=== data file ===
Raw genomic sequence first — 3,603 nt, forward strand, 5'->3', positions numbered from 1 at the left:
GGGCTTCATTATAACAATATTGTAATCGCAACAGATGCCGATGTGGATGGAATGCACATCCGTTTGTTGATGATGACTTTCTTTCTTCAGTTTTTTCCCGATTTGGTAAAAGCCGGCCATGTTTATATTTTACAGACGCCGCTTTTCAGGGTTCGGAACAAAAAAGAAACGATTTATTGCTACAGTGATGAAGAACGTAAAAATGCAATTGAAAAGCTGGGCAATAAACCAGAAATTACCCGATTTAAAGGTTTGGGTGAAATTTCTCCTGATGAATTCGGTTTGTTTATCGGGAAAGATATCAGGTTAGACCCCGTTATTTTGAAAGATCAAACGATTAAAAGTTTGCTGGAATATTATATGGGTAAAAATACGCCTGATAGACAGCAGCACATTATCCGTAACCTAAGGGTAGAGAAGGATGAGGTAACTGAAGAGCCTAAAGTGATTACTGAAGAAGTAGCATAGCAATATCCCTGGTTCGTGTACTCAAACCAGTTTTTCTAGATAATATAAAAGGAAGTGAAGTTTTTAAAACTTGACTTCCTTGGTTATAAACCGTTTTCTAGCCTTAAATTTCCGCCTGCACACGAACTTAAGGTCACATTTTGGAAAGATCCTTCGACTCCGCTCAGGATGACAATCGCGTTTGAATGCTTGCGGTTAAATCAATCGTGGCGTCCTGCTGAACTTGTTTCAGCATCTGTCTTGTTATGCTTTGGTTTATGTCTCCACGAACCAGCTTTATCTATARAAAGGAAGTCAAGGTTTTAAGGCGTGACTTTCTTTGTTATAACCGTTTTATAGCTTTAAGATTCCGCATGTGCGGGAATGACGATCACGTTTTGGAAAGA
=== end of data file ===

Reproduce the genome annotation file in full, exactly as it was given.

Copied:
Raw genomic sequence first — 3,603 nt, forward strand, 5'->3', positions numbered from 1 at the left:
GGGCTTCATTATAACAATATTGTAATCGCAACAGATGCCGATGTGGATGGAATGCACATCCGTTTGTTGATGATGACTTTCTTTCTTCAGTTTTTTCCCGATTTGGTAAAAGCCGGCCATGTTTATATTTTACAGACGCCGCTTTTCAGGGTTCGGAACAAAAAAGAAACGATTTATTGCTACAGTGATGAAGAACGTAAAAATGCAATTGAAAAGCTGGGCAATAAACCAGAAATTACCCGATTTAAAGGTTTGGGTGAAATTTCTCCTGATGAATTCGGTTTGTTTATCGGGAAAGATATCAGGTTAGACCCCGTTATTTTGAAAGATCAAACGATTAAAAGTTTGCTGGAATATTATATGGGTAAAAATACGCCTGATAGACAGCAGCACATTATCCGTAACCTAAGGGTAGAGAAGGATGAGGTAACTGAAGAGCCTAAAGTGATTACTGAAGAAGTAGCATAGCAATATCCCTGGTTCGTGTACTCAAACCAGTTTTTCTAGATAATATAAAAGGAAGTGAAGTTTTTAAAACTTGACTTCCTTGGTTATAAACCGTTTTCTAGCCTTAAATTTCCGCCTGCACACGAACTTAAGGTCACATTTTGGAAAGATCCTTCGACTCCGCTCAGGATGACAATCGCGTTTGAATGCTTGCGGTTAAATCAATCGTGGCGTCCTGCTGAACTTGTTTCAGCATCTGTCTTGTTATGCTTTGGTTTATGTCTCCACGAACCAGCTTTATCTATARAAAGGAAGTCAAGGTTTTAAGGCGTGACTTTCTTTGTTATAACCGTTTTATAGCTTTAAGATTCCGCATGTGCGGGAATGACGATCACGTTTTGGAAAGA